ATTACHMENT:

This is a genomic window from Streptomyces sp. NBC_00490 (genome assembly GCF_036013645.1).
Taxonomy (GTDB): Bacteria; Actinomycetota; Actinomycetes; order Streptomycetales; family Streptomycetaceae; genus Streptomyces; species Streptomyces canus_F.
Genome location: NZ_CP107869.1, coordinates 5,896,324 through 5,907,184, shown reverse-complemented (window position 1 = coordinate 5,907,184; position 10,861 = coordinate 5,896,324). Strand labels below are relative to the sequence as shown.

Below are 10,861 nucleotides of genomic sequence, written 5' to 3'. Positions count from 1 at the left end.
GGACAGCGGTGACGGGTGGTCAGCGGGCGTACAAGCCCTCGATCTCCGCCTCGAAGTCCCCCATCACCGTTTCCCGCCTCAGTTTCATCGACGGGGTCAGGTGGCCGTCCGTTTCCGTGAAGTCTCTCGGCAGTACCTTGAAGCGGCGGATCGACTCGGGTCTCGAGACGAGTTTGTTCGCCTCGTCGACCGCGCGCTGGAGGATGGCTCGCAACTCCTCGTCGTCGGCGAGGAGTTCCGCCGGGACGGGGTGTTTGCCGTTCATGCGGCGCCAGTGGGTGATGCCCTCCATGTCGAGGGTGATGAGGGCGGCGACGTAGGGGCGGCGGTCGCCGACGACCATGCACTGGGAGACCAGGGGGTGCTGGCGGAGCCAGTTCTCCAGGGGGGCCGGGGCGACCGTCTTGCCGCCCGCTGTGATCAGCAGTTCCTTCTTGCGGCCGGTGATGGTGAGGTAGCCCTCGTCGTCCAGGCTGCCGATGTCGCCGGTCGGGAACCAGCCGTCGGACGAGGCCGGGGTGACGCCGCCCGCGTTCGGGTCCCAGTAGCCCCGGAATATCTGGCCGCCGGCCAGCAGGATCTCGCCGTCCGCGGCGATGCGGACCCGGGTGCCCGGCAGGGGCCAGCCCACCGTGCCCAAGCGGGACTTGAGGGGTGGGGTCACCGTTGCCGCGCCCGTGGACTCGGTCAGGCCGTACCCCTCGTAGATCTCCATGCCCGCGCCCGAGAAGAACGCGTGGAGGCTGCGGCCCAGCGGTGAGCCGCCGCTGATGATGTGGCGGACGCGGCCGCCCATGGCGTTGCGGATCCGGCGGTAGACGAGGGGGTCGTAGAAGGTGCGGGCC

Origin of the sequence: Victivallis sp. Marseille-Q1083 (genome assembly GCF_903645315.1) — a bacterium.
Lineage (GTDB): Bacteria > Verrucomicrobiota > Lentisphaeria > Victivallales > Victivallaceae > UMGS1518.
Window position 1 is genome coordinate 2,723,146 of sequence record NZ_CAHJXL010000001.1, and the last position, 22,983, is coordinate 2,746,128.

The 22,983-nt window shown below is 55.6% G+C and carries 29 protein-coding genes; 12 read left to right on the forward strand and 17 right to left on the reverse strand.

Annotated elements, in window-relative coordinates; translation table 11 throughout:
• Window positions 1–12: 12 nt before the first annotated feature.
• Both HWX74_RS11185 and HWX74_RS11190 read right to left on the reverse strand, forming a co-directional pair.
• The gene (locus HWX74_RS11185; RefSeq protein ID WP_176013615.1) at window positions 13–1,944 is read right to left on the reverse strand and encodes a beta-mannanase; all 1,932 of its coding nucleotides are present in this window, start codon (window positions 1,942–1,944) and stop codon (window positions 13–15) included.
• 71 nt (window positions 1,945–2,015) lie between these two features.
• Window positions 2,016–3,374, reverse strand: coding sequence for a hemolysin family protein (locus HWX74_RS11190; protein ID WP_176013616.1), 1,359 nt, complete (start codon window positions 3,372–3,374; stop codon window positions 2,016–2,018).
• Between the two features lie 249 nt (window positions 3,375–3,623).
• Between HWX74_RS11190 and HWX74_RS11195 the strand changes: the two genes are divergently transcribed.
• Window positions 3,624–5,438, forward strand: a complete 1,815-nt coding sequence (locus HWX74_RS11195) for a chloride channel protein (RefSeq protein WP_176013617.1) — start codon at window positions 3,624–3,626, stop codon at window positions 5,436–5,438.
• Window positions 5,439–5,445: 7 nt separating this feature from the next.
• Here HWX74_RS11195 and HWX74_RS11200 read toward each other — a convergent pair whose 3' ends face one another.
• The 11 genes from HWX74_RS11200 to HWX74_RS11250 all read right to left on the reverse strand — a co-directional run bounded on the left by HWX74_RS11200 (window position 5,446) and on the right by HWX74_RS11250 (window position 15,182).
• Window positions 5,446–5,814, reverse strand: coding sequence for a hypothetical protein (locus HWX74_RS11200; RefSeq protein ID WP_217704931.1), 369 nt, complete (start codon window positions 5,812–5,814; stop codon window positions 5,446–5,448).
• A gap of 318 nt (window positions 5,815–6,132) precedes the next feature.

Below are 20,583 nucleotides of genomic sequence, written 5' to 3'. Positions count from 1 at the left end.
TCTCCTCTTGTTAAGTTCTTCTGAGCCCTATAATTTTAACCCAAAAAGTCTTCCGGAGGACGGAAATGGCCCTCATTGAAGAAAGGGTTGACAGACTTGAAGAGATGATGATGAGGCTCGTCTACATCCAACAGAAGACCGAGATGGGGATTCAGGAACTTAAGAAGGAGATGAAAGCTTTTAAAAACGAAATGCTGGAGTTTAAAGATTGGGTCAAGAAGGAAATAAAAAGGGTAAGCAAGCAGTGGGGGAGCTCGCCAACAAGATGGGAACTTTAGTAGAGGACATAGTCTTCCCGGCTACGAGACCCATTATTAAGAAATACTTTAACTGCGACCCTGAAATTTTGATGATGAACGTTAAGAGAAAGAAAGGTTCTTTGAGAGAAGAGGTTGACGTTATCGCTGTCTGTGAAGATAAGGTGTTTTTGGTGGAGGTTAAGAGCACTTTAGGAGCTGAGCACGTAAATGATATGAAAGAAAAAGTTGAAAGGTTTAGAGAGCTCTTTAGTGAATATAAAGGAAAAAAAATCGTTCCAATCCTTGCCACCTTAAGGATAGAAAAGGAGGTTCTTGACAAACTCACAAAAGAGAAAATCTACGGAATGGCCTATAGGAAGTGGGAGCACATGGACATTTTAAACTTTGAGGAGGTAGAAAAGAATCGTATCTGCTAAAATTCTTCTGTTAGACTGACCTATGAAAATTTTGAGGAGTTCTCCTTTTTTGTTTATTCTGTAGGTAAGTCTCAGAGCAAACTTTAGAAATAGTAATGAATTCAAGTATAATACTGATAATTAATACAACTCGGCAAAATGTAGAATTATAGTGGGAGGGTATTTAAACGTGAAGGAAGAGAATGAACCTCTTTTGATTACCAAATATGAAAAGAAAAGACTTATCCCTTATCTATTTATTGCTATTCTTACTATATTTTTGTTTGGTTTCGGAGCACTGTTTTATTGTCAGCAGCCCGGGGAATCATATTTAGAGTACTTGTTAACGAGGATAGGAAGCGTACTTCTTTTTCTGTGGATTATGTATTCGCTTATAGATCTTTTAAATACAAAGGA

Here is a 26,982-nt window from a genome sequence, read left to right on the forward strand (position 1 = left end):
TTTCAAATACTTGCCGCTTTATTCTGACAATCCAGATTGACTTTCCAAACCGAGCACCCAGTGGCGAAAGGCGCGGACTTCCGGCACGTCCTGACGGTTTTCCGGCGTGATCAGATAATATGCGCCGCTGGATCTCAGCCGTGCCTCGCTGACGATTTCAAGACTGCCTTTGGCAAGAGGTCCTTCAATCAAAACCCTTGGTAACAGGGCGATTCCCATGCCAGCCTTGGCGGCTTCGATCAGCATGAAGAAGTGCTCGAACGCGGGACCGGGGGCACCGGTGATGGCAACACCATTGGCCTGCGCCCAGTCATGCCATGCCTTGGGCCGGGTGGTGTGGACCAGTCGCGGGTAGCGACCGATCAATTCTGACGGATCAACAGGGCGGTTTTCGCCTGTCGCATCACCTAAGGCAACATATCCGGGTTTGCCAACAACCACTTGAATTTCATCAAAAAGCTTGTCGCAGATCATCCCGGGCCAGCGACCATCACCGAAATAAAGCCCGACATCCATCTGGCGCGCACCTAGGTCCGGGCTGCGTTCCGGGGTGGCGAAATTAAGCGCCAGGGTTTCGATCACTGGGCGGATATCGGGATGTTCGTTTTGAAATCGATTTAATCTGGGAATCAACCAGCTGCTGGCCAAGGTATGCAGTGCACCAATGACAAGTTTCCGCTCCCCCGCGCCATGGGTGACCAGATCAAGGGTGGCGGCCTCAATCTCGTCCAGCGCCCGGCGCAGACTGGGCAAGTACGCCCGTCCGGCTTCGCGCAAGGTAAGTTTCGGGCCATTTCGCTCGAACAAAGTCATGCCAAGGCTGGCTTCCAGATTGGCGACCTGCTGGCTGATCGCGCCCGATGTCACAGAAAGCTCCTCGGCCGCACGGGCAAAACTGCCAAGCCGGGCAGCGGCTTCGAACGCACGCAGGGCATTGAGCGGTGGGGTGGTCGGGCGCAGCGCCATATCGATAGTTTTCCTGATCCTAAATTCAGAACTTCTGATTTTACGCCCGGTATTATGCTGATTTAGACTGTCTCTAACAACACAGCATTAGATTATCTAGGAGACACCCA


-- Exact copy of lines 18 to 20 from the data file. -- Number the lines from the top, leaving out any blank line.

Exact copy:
• Window positions 3,624–5,438, forward strand: a complete 1,815-nt coding sequence (locus HWX74_RS11195) for a chloride channel protein (RefSeq protein WP_176013617.1) — start codon at window positions 3,624–3,626, stop codon at window positions 5,436–5,438.
• Window positions 5,439–5,445: 7 nt separating this feature from the next.
• Here HWX74_RS11195 and HWX74_RS11200 read toward each other — a convergent pair whose 3' ends face one another.